The authors declare that they have no conflicts of interest.


This study was not funded.

Human and animal right and informed consent

All procedures performed in studies involving human participants were in accordance with the ethical standards of the institutional research committee (2991/10.12.2009) and with the 1964 Helsinki Declaration and its later amendments or comparable ethical standards.

Informed consent was obtained from all individual participants included in the study.


  1. Altman RD (2010) Early management of osteoarthritis. Am J Manag Care. 16 Suppl Management: S41–7Google Scholar
  2. Bellometti S, Cecchettin M, Galzigna L (1997) Mud-pack therapy in osteoarthrosis changes levels of chondrocytes markers. Clin Chim Acta 268:101–106CrossRefGoogle Scholar
  3. Bender T, Karagülle Z, Bálint GP, Gutenbrunner C, Bálint PV, Sukenik S (2005) Hydrotherapy, balneotherapy, and spa treatment in pain management. Rheumatol Int 25:220–224CrossRefGoogle Scholar
  4. Bender T, Bálint G, Prohászka Z et al (2014) Evidence-based hydro- and balneotherapy in Hungary—a systematic review and meta-analysis. Int J Biometeorol 58(3):311–323CrossRefGoogle Scholar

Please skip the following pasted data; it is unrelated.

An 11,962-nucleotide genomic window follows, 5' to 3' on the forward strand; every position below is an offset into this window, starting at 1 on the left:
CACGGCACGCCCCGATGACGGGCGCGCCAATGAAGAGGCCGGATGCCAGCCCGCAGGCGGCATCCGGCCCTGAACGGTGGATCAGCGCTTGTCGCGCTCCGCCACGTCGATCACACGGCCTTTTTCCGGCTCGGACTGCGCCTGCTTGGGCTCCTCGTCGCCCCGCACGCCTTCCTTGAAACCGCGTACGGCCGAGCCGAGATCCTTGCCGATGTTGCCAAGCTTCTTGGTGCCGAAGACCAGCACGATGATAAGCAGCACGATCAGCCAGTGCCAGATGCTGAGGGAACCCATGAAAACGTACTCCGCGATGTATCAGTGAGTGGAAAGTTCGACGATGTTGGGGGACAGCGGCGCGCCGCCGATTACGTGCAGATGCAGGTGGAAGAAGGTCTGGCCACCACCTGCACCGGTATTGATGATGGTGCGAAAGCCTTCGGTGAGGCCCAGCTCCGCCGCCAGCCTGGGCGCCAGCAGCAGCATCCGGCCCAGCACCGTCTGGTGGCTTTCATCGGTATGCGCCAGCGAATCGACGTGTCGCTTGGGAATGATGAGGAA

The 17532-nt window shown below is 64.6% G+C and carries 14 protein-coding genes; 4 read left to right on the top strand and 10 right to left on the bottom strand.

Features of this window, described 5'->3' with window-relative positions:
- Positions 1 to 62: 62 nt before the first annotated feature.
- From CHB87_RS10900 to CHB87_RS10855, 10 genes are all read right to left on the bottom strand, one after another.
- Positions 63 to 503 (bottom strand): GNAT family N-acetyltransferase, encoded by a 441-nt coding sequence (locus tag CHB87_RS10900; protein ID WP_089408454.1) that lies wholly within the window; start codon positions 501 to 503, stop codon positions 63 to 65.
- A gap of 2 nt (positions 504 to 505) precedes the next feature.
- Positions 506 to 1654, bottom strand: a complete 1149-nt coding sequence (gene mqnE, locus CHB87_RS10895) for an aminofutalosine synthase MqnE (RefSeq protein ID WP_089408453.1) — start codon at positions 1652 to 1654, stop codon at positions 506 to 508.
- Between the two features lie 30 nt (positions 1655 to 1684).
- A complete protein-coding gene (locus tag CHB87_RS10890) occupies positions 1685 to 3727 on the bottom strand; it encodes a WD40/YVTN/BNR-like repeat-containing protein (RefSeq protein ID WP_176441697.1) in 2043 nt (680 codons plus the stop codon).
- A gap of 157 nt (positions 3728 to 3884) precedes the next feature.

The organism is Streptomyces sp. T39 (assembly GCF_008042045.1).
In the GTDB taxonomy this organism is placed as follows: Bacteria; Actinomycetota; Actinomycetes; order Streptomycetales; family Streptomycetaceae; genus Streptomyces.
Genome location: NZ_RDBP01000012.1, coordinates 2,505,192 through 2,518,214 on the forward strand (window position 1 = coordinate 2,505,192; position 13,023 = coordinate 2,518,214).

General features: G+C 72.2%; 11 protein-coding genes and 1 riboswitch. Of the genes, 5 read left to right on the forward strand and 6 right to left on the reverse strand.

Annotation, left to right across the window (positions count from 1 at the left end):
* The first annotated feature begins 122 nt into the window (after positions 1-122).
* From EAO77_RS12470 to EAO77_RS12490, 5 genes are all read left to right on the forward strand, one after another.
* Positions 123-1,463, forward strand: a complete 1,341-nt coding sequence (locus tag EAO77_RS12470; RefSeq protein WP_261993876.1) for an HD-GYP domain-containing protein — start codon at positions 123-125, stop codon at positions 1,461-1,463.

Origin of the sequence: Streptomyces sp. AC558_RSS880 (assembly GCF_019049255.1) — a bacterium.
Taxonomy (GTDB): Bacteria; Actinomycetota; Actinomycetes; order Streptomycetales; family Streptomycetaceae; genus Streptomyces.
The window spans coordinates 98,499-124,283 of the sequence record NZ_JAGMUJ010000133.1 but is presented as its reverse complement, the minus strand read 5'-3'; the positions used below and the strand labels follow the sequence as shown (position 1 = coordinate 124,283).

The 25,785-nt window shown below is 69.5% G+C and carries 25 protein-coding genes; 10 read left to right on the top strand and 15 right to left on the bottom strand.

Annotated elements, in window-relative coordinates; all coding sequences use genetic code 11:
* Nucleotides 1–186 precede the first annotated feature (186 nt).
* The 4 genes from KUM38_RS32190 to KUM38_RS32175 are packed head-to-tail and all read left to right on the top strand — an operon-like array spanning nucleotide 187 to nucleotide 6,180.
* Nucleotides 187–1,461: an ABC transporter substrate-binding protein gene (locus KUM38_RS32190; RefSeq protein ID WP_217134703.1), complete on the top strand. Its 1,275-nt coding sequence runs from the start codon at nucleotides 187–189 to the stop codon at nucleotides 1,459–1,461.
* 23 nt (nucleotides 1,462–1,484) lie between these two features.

5. Eichelsdörfer D (1990) Wirkungs mechanismen der Moor/Balneotherapie. İn: Göttlich K. Moor und Torkfunde, Stuttgart, PA: Schweizerbart science publishers pp 473Google Scholar
  6. Evcik D, Kavuncu V et al (2007) The efficacy of balneotherapy and mud-pack therapy in patients with knee osteoarthritis. Joint Bone Spine 74(1):60–65CrossRefGoogle Scholar
  7. Fioravanti A, Iacoponi F, Bellisai B et al (2010) Short- and long-term effects of spa therapy in knee osteoarthritis. Am J Phys Med Rehabil 89(2):125–132CrossRefGoogle Scholar
  8. Fioravanti A, Giannitti C, Cheleschi S, Simpatico A, Pascarelli NA, Galeazzi M (2015a) Circulating levels of adiponectin, resistin, and visfatin after mud-bath therapy in patients with bilateral knee osteoarthritis. Int J Biometeorol 59:1691–1700CrossRefGoogle Scholar
  9. Fioravanti A, Bacaro G, Giannitti C et al (2015b) One-year follow-up of mud-bath therapy in patients with bilateral knee osteoarthritis: a randomized, single-blind controlled trial. Int J Biometeorol 59(9):1333–1343CrossRefGoogle Scholar
  10. Forestier R, Desfour H, Tessier J-M et al (2010) Spa therapy in the treatment of knee osteoarthritis: a large randomized multicentre trial. Ann Rheum Dis 69(4):660–665CrossRefGoogle Scholar
  11. Gallagher EJ, Liebman M, Bijur PE (2001) Prospective validation of clinically important changes in pain severity measured on a visual analog scale. Ann Emerg Med 38(6):633–638CrossRefGoogle Scholar
  12. Goecke C, Lüttig G (1987) Wirkungsmechanismen der Moortherapie. PA: Hippokrates VerlagGoogle Scholar